1. Beginning an ethnic church children and youth program: My wife (to be) and I grew up in the Swatow Christian Church in Hong Kong, an excellent evangelical church with a great emphasis on children and youth programs. It was also an unusual ethnic church in that it used the Chaozhou or Swatow language exclusively, in a predominantly Cantonese city. We personally experienced the wonderful long-term impact of its many ministries, especially its strong emphasis on children and youth, throughout our own lives. So, when we helped start the Cincinnati Chinese Church fifty years ago, one of the first things we did was to help develop a solid children’s program, and then soon thereafter the youth ministry.
Photo 1A: One small group of the youth program of the Swatow Christian Church in Hong Kong, where we grew up and learned how important the children and youth program was.
Recognizing that children growing up in America are more American than Chinese, we emphasized the need for strong English-speaking teachers. Some people wanted to maintain Chinese culture and language through the Chinese church. However, we knew instinctively that English-speaking teachers would be better able to help kids understand the bible and Jesus’ teachings. Even children who were not born in the USA but migrated with their parents to America quickly become predominantly English-speaking, except for simple phrases in the home language. And in those days, that language could be Cantonese, Taiwanese or, later, Fuzhounese, quite different from Mandarin altogether. So if the kids were taught in Chinese at church, in practice that would often mean Mandarin, a third language to them, creating yet another complication.
I remember visiting a Chinese church in Paris, where children and youth were expected to attend Sunday school in Chinese (I don’t even remember which Chinese language), in order to maintain their Chinese proficiency. As a result, the children’s and youth programs collapsed, apparently because the kids could not fully understand biblical concepts in Chinese, got bored with church, and dropped out one by one.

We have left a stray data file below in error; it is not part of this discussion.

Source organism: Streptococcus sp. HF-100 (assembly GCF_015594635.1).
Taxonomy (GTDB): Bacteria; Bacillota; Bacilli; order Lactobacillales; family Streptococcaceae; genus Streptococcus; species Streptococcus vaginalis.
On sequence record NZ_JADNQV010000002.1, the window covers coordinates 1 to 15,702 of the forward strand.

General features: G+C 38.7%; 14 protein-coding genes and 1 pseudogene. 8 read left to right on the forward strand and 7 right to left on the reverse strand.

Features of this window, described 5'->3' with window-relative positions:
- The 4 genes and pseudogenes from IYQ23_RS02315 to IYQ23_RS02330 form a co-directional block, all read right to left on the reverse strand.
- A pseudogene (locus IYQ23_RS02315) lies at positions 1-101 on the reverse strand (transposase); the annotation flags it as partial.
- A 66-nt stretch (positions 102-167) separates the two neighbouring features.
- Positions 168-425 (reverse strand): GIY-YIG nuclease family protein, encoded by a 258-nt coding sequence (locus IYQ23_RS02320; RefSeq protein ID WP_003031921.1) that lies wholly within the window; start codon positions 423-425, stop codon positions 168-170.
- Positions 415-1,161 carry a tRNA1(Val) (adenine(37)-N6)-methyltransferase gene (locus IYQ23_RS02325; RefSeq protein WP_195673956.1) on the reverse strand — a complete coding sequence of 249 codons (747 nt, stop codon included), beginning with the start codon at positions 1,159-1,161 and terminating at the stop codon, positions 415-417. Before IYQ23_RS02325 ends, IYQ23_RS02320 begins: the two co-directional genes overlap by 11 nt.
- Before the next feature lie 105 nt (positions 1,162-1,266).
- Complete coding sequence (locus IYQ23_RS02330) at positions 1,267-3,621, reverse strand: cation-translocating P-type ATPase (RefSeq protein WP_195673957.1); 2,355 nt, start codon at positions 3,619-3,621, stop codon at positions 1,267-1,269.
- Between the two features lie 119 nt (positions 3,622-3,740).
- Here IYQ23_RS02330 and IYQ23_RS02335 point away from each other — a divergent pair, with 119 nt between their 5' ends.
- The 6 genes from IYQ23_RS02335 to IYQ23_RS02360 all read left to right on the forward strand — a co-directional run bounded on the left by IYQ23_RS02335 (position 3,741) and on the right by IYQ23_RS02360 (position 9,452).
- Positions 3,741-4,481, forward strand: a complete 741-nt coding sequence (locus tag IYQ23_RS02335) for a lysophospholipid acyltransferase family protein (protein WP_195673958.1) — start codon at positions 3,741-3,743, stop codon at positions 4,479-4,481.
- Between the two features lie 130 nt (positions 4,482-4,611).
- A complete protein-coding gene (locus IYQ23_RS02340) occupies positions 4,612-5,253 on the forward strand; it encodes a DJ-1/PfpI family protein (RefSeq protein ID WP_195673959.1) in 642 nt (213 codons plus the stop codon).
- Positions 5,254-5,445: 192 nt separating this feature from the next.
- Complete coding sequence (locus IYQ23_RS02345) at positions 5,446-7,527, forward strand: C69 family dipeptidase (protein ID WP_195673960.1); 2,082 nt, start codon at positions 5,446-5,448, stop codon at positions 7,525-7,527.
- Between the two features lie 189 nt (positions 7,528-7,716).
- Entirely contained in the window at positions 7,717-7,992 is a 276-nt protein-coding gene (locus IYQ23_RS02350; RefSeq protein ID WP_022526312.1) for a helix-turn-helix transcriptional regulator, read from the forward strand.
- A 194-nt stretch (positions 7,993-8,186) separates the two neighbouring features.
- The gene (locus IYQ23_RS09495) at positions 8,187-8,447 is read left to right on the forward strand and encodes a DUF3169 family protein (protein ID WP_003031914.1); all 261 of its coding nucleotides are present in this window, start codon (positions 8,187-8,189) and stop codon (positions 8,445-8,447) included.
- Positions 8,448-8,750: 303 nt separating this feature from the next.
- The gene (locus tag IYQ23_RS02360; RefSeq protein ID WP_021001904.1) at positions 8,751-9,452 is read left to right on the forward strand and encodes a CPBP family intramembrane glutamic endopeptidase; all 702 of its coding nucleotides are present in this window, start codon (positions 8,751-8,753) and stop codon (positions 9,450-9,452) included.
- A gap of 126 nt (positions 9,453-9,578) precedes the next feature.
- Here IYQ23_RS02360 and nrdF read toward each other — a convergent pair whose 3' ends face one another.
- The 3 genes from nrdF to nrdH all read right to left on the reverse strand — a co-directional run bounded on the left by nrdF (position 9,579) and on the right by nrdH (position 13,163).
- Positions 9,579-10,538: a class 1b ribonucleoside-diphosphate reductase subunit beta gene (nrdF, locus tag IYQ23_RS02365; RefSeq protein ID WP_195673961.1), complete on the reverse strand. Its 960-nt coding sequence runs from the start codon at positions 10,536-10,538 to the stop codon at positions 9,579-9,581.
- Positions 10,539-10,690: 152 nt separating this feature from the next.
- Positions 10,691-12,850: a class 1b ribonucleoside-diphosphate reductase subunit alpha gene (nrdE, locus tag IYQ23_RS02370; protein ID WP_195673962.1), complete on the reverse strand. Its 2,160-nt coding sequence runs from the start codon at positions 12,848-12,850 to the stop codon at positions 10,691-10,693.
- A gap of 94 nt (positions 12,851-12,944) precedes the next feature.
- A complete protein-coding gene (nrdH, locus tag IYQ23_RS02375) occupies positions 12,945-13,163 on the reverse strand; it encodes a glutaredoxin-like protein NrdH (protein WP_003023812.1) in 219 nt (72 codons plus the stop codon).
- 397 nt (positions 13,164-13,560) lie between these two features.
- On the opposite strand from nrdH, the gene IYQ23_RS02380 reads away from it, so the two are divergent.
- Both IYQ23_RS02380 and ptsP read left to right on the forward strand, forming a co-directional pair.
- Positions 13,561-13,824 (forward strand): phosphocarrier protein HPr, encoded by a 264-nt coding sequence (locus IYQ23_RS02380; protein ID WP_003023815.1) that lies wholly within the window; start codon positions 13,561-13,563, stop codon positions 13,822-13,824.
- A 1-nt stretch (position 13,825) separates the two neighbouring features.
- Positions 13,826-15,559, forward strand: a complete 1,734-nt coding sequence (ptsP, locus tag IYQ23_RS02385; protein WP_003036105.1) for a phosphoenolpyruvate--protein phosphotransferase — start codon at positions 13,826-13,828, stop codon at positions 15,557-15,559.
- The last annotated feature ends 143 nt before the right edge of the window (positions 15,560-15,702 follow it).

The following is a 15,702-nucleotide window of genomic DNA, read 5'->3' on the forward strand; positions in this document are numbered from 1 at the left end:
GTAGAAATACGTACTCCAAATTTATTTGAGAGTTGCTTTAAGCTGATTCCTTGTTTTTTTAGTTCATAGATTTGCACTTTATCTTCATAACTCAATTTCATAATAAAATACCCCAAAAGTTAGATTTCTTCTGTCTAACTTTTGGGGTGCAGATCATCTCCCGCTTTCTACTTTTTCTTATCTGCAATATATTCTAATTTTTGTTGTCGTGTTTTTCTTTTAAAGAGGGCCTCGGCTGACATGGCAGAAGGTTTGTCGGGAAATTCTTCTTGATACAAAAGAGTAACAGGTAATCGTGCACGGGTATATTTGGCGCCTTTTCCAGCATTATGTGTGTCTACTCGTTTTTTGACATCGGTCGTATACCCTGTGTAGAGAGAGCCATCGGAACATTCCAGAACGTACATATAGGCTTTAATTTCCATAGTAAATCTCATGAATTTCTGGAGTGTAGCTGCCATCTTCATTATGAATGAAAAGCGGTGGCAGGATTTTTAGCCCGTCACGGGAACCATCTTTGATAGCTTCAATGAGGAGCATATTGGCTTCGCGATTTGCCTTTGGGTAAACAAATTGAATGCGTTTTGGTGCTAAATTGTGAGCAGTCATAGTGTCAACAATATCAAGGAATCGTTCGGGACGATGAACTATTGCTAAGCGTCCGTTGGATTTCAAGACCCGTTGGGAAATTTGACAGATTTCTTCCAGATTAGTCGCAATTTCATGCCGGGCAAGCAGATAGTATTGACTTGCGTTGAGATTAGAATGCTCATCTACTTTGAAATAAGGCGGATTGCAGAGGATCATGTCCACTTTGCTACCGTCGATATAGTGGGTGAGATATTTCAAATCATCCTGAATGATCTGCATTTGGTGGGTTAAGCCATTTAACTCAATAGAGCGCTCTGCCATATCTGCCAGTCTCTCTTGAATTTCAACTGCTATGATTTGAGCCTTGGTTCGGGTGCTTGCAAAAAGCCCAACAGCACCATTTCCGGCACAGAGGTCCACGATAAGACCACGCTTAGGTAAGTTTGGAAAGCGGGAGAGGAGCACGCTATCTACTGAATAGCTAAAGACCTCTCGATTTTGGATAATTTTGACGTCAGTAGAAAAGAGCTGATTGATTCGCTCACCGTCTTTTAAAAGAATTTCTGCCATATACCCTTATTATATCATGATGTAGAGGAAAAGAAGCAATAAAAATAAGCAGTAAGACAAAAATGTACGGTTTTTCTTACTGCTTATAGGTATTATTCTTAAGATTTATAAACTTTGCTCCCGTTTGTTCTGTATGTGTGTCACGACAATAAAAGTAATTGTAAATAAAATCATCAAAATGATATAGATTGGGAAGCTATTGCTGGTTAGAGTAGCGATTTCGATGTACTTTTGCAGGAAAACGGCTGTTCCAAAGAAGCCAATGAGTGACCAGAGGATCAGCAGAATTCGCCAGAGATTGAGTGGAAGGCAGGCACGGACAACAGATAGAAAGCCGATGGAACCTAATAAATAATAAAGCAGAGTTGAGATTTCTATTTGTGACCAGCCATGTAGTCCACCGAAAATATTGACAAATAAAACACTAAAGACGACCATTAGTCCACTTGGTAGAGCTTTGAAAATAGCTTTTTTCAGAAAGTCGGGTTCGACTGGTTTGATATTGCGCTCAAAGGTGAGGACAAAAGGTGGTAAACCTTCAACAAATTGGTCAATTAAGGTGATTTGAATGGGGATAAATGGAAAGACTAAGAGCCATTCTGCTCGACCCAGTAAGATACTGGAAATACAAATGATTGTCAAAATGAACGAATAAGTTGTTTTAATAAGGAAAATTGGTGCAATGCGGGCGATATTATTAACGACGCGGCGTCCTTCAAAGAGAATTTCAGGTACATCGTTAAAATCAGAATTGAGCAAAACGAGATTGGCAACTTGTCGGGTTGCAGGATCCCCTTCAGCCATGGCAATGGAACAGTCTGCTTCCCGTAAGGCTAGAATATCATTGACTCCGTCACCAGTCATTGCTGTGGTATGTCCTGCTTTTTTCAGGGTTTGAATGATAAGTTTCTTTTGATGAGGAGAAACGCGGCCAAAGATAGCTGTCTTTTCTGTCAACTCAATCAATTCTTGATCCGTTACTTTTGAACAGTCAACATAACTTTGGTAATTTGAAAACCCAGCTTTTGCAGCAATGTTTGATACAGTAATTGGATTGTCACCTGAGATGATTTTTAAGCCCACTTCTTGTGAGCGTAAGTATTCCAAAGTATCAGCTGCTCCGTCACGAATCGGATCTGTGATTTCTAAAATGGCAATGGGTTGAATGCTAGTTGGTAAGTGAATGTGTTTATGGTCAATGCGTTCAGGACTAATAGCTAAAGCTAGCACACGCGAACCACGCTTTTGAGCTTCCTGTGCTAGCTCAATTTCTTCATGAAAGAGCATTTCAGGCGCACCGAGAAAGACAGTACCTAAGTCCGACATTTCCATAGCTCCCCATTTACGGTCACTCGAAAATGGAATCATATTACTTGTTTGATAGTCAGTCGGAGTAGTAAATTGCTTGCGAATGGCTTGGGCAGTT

We really cannot easily mix the two underlying issues of language learning and faith: if we want to teach Chinese, a very good intention, we could and should do that as a distinct activity, in order to allow the teaching of the Bible and Christian principles in the most familiar tongue, which in our case, for American-born or -raised kids, would be English. The primary role of the ethnic church is still to teach the bible, not the ethnic culture or language. Ethnic churches that mixed their motives had mixed results. However, determined families that wanted to train their children in bicultural biblical literacy were able to do that at home, for example, by doing home bible readings in Chinese, which I think is an excellent approach.
2. Cooperation with other churches: At this juncture, God sent a faithful servant, Bruce, whom we met in the “American” church we used for our services in the first years. We became great friends, and Bruce would thereafter always pop up to help us when needed. Typically, he would volunteer for one-year commitments each time we needed him, assuming that after that, we would be on a stable footing. That was an excellent strategy, which allowed us to not be too reliant on him and to face up to our own problems! Before I forget, Bruce is actually Caucasian, but it seemed so “natural” that it was easy to forget.